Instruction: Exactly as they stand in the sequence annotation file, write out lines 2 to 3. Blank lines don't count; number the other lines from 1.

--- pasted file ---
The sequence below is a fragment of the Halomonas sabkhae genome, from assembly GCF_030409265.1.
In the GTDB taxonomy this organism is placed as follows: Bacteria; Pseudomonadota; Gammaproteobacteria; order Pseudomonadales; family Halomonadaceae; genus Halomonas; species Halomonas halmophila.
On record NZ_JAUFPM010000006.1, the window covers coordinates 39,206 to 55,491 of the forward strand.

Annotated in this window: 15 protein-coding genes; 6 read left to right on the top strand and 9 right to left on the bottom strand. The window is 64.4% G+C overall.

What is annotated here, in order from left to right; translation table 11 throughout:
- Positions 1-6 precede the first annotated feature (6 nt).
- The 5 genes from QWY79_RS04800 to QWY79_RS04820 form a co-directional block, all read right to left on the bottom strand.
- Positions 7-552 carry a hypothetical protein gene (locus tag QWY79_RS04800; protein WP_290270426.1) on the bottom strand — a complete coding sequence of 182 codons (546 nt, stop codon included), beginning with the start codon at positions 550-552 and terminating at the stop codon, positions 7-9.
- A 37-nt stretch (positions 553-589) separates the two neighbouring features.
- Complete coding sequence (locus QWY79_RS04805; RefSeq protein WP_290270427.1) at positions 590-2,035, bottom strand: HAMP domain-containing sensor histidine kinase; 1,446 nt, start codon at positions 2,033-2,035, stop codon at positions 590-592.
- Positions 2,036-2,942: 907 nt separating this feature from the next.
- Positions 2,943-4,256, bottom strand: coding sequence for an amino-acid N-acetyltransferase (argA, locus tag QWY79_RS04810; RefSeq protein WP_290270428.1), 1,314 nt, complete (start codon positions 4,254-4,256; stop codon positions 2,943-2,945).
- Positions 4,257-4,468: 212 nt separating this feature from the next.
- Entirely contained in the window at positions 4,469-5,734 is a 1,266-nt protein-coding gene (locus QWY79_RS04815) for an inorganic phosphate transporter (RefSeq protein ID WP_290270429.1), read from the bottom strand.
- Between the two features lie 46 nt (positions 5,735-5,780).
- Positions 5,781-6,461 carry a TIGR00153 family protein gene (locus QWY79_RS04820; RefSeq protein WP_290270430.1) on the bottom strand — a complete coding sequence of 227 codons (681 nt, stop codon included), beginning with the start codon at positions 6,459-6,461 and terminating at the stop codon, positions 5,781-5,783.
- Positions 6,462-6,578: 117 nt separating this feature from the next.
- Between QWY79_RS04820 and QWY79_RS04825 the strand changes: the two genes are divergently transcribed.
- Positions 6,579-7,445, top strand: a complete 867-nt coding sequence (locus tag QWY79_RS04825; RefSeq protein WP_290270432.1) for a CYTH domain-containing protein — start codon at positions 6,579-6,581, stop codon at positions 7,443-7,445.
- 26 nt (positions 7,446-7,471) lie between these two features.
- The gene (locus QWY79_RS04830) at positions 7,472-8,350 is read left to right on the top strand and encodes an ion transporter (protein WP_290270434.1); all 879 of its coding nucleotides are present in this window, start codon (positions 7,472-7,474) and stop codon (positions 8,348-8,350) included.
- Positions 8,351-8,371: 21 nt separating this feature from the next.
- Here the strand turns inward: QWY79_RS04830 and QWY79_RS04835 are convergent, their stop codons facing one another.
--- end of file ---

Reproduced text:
In the GTDB taxonomy this organism is placed as follows: Bacteria; Pseudomonadota; Gammaproteobacteria; order Pseudomonadales; family Halomonadaceae; genus Halomonas; species Halomonas halmophila.
On record NZ_JAUFPM010000006.1, the window covers coordinates 39,206 to 55,491 of the forward strand.